plagued with a deep dissatisfaction about the immense distance between my words and the ‘things’ these words try to capture and what these words do or do not do. I have struggled with how to have a presence in my own writing, not necessarily to learn about myself but without such a presence I do not think it is possible to connect with the human beings at the centre of what I write about.
Doty is concerned with connections – the connections between presence and absence, between belonging and unbelonging, between place and placelessness (between a self that regulates society and a society that regulates the self). Perhaps the attempt to make an authentic connection with those whose lives we do not live is always going to end in failure. I can accept that. But at least when we remove the constraints on our writing – the constraints that make us look like fools under our fluorescent lights, as Doty has rightly described us – we may have some hope of enacting responsibility to those whose lives we build social science careers investigating.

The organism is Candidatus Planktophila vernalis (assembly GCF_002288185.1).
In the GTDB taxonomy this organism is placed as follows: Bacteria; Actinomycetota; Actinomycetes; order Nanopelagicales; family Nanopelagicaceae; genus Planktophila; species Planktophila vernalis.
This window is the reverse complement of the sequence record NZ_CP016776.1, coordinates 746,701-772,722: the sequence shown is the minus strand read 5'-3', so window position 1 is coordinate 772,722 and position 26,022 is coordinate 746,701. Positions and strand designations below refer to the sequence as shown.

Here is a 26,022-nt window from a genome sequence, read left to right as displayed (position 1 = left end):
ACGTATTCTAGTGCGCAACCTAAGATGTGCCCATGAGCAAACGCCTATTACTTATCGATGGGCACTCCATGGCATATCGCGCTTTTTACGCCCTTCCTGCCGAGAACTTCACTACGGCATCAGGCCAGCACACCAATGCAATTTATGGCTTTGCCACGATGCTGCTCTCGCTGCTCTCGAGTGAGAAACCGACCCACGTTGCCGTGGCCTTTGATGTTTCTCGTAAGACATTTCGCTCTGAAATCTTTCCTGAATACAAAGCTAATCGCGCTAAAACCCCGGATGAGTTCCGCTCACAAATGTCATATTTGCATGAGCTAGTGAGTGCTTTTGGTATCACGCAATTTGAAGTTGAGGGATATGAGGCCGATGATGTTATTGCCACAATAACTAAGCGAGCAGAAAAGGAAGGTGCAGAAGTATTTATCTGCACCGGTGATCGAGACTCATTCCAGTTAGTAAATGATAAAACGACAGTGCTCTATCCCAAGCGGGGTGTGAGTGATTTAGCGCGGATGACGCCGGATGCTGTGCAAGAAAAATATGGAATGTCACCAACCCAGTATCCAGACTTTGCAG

Today, as a relatively well-established academic, I ask myself how I could welcome our black professors in a way that could do justice to my poorly-expressed intentions as a stripper in the nightclubs of New Jersey. But there are no black professors in my department, which boasts the largest complement of left-wing faculty in the English-speaking world.